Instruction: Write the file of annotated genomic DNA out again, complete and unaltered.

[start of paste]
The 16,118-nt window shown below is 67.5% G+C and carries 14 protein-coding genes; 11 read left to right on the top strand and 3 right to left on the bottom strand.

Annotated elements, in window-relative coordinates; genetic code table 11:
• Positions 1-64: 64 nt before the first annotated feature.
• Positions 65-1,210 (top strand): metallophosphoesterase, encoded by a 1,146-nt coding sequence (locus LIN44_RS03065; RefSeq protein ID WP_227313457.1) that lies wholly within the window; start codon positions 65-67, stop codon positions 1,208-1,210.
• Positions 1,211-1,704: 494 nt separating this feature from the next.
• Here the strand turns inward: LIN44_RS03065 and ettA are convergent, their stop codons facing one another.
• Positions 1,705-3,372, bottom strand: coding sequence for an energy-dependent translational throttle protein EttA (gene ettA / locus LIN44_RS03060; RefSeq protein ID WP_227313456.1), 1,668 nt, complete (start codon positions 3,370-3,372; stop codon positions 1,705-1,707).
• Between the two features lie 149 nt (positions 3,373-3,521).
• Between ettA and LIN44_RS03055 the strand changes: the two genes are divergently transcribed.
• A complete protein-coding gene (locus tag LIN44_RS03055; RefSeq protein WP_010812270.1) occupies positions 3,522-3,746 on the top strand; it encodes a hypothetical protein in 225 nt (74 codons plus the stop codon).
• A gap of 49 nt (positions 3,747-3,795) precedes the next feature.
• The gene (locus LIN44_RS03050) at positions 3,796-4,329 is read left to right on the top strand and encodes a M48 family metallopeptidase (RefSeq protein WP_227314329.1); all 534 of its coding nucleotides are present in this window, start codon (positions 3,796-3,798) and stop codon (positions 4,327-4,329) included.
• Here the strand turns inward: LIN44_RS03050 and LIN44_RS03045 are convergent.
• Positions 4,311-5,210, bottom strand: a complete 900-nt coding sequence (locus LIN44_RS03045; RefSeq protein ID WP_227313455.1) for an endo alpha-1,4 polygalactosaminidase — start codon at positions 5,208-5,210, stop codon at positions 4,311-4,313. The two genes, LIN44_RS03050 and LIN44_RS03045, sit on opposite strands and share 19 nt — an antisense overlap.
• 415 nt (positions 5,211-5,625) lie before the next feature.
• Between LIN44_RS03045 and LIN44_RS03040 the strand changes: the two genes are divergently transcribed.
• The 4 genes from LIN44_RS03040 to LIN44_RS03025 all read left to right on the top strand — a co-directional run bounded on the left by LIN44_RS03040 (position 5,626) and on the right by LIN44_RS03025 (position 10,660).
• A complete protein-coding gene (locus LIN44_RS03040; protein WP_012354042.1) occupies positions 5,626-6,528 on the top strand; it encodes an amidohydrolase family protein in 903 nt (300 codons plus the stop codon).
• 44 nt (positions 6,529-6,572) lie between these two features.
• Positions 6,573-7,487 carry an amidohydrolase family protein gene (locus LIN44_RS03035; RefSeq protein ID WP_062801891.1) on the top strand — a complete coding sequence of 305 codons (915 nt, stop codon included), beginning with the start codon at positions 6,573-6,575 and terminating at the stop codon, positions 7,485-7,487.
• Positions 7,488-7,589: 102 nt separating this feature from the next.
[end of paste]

The 16,118-nt window shown below is 67.5% G+C and carries 14 protein-coding genes; 11 read left to right on the top strand and 3 right to left on the bottom strand.

Annotated elements, in window-relative coordinates; genetic code table 11:
• Positions 1-64: 64 nt before the first annotated feature.
• Positions 65-1,210 (top strand): metallophosphoesterase, encoded by a 1,146-nt coding sequence (locus LIN44_RS03065; RefSeq protein ID WP_227313457.1) that lies wholly within the window; start codon positions 65-67, stop codon positions 1,208-1,210.
• Positions 1,211-1,704: 494 nt separating this feature from the next.
• Here the strand turns inward: LIN44_RS03065 and ettA are convergent, their stop codons facing one another.
• Positions 1,705-3,372, bottom strand: coding sequence for an energy-dependent translational throttle protein EttA (gene ettA / locus LIN44_RS03060; RefSeq protein ID WP_227313456.1), 1,668 nt, complete (start codon positions 3,370-3,372; stop codon positions 1,705-1,707).
• Between the two features lie 149 nt (positions 3,373-3,521).
• Between ettA and LIN44_RS03055 the strand changes: the two genes are divergently transcribed.
• A complete protein-coding gene (locus tag LIN44_RS03055; RefSeq protein WP_010812270.1) occupies positions 3,522-3,746 on the top strand; it encodes a hypothetical protein in 225 nt (74 codons plus the stop codon).
• A gap of 49 nt (positions 3,747-3,795) precedes the next feature.
• The gene (locus LIN44_RS03050) at positions 3,796-4,329 is read left to right on the top strand and encodes a M48 family metallopeptidase (RefSeq protein WP_227314329.1); all 534 of its coding nucleotides are present in this window, start codon (positions 3,796-3,798) and stop codon (positions 4,327-4,329) included.
• Here the strand turns inward: LIN44_RS03050 and LIN44_RS03045 are convergent.
• Positions 4,311-5,210, bottom strand: a complete 900-nt coding sequence (locus LIN44_RS03045; RefSeq protein ID WP_227313455.1) for an endo alpha-1,4 polygalactosaminidase — start codon at positions 5,208-5,210, stop codon at positions 4,311-4,313. The two genes, LIN44_RS03050 and LIN44_RS03045, sit on opposite strands and share 19 nt — an antisense overlap.
• 415 nt (positions 5,211-5,625) lie before the next feature.
• Between LIN44_RS03045 and LIN44_RS03040 the strand changes: the two genes are divergently transcribed.
• The 4 genes from LIN44_RS03040 to LIN44_RS03025 all read left to right on the top strand — a co-directional run bounded on the left by LIN44_RS03040 (position 5,626) and on the right by LIN44_RS03025 (position 10,660).
• A complete protein-coding gene (locus LIN44_RS03040; protein WP_012354042.1) occupies positions 5,626-6,528 on the top strand; it encodes an amidohydrolase family protein in 903 nt (300 codons plus the stop codon).
• 44 nt (positions 6,529-6,572) lie between these two features.
• Positions 6,573-7,487 carry an amidohydrolase family protein gene (locus LIN44_RS03035; RefSeq protein ID WP_062801891.1) on the top strand — a complete coding sequence of 305 codons (915 nt, stop codon included), beginning with the start codon at positions 6,573-6,575 and terminating at the stop codon, positions 7,485-7,487.
• Positions 7,488-7,589: 102 nt separating this feature from the next.